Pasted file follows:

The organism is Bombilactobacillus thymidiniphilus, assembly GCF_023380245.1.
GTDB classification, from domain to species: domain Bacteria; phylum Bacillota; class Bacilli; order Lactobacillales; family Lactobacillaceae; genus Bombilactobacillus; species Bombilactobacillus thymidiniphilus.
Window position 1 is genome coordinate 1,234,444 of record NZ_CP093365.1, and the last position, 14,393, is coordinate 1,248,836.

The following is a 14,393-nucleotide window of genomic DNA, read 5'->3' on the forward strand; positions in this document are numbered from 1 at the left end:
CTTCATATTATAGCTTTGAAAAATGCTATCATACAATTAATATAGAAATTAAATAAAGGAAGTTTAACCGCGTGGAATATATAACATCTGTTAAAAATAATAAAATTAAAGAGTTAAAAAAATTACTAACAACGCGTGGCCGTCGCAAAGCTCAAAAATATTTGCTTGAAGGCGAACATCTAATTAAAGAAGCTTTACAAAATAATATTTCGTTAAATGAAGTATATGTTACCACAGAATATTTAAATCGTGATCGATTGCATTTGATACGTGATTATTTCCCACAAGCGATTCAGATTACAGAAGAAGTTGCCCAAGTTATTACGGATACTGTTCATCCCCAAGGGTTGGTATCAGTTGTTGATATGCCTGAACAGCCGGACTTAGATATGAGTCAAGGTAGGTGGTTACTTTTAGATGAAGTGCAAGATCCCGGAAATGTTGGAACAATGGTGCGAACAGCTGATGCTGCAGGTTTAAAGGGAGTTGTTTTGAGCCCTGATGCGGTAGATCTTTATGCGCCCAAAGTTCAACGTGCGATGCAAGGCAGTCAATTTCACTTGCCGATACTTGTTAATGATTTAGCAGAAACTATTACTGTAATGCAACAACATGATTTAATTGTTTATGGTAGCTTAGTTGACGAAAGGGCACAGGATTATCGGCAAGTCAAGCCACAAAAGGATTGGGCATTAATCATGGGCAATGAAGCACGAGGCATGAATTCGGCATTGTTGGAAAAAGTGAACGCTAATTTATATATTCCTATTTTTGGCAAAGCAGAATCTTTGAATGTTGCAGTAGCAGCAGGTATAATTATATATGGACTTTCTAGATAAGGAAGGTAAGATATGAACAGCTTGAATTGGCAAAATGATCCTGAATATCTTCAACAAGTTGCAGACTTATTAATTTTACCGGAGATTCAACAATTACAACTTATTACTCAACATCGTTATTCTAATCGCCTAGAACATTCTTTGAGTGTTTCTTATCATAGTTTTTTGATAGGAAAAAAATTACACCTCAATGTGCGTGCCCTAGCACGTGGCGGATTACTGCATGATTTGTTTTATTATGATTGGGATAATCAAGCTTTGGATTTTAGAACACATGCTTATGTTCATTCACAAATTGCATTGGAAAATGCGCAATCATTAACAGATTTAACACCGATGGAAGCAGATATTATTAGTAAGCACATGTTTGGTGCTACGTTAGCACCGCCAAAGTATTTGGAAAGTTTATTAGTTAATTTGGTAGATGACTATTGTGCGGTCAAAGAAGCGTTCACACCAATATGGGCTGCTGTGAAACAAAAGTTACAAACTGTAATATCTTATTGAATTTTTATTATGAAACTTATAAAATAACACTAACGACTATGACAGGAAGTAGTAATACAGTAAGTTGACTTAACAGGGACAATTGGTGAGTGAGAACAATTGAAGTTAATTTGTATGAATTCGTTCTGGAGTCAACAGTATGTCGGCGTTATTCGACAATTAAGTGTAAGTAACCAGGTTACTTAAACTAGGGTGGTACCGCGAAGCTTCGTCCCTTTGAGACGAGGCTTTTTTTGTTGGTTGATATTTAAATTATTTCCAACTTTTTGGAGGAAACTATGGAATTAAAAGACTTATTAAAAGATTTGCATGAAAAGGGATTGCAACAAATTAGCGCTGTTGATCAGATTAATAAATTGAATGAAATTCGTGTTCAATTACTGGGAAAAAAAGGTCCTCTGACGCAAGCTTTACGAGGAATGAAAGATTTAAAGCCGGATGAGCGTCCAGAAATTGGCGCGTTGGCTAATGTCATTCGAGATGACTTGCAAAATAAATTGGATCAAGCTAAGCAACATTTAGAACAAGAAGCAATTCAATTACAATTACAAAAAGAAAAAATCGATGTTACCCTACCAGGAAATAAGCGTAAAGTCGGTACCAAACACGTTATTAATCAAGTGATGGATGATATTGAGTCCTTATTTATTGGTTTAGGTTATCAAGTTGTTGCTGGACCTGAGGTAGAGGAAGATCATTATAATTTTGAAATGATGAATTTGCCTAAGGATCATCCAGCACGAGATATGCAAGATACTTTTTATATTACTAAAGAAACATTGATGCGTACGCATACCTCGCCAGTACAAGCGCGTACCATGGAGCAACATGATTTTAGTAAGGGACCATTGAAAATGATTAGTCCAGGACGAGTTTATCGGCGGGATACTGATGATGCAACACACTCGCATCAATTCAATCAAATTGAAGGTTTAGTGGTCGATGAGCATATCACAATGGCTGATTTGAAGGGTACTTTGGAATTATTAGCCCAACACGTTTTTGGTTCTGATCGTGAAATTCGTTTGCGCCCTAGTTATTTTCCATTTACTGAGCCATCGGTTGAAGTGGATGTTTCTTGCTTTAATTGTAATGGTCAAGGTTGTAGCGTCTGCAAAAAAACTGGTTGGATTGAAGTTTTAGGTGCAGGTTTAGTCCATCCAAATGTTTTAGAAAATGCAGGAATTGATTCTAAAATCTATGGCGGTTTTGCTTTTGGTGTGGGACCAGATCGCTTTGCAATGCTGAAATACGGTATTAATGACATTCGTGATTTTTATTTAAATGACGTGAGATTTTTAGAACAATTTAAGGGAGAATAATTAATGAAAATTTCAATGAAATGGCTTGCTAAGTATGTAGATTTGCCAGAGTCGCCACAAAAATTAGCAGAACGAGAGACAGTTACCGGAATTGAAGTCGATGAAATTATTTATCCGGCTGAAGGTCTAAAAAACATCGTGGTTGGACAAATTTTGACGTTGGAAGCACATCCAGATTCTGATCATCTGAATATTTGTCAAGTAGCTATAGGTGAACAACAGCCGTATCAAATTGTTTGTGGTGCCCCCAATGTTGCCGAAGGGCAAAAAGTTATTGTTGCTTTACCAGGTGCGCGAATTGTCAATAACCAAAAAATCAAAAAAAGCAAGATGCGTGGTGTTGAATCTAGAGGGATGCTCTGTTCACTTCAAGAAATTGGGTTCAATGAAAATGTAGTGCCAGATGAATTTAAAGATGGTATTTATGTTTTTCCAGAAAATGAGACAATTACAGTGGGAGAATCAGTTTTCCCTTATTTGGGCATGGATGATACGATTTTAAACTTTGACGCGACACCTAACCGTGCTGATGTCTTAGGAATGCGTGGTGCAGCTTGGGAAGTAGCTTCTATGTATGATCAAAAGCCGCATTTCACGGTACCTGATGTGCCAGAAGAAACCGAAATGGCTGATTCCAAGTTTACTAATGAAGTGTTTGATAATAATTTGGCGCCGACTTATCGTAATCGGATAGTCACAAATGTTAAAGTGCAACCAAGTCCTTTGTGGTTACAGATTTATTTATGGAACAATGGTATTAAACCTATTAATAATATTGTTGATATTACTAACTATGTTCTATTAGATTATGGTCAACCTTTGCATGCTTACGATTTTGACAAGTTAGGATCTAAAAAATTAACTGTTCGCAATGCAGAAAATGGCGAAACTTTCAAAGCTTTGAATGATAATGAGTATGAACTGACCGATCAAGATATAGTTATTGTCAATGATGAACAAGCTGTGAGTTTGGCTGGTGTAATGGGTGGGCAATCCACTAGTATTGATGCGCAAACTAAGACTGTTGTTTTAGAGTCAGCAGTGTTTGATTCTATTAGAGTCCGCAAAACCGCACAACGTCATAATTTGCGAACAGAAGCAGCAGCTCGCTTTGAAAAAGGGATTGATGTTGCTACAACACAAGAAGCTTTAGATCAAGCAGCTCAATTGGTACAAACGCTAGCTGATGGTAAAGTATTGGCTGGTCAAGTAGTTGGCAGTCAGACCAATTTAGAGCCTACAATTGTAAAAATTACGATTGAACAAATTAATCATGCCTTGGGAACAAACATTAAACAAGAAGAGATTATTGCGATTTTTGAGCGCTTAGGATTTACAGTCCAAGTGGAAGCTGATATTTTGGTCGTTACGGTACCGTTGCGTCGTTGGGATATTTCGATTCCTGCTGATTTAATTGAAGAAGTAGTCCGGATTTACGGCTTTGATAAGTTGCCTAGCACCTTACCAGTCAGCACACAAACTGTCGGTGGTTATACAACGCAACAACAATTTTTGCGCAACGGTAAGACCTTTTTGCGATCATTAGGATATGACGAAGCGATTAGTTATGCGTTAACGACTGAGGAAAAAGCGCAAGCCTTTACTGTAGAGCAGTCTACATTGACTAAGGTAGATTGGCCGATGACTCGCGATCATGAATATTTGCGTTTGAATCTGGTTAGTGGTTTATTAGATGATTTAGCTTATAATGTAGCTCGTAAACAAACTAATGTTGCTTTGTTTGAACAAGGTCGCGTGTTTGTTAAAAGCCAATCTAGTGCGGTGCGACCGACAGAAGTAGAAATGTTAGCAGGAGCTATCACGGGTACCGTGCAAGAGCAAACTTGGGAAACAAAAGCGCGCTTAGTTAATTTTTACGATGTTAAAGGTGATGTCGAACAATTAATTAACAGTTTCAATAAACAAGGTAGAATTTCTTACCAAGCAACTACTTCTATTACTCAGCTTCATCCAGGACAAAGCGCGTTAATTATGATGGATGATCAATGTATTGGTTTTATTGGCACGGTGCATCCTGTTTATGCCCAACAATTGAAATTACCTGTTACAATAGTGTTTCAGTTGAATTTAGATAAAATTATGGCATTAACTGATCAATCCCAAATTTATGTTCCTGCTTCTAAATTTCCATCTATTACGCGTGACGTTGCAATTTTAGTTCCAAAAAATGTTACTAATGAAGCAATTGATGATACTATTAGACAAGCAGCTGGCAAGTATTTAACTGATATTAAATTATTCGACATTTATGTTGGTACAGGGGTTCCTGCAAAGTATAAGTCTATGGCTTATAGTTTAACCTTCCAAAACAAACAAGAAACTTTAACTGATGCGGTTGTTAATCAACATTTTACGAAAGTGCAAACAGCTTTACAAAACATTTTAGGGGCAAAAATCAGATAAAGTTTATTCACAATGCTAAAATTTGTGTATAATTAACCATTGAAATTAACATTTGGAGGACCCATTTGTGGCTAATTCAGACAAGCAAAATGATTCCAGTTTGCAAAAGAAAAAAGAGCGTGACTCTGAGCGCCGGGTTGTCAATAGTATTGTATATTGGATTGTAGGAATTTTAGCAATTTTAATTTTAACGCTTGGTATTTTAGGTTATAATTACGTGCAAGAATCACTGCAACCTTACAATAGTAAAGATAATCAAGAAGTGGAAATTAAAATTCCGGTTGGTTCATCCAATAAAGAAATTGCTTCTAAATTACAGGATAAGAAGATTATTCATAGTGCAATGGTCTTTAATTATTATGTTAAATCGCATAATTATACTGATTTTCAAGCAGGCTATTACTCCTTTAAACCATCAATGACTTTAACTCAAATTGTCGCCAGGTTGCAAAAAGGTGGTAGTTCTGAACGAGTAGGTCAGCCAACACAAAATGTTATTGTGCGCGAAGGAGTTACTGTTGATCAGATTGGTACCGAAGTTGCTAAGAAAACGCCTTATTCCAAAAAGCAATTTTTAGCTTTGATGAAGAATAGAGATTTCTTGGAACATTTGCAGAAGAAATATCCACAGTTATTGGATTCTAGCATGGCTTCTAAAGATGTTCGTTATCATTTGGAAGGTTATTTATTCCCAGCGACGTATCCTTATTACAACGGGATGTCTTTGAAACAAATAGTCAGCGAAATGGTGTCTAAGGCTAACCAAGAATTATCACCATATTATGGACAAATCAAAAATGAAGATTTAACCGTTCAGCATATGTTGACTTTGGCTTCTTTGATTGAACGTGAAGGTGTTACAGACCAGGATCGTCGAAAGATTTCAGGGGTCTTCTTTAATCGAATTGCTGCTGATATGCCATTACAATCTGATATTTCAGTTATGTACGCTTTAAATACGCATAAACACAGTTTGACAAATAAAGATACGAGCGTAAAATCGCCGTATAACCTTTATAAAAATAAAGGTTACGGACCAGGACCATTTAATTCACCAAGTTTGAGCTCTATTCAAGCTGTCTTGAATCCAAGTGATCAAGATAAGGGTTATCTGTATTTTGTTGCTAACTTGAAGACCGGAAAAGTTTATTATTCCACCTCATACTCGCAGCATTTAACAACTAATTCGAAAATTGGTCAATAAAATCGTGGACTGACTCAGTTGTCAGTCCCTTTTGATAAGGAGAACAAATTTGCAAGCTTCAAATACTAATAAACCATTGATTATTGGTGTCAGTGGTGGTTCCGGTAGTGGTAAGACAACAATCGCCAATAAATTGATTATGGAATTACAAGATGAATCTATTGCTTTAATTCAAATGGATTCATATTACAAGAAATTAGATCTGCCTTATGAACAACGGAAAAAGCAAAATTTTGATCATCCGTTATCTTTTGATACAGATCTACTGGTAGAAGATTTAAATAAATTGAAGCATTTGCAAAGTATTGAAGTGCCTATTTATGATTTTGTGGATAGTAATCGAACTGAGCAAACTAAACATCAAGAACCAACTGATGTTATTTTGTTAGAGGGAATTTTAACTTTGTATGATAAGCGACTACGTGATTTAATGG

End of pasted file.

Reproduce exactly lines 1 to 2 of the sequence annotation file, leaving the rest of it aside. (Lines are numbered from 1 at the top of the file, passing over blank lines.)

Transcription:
The organism is Bombilactobacillus thymidiniphilus, assembly GCF_023380245.1.
GTDB classification, from domain to species: domain Bacteria; phylum Bacillota; class Bacilli; order Lactobacillales; family Lactobacillaceae; genus Bombilactobacillus; species Bombilactobacillus thymidiniphilus.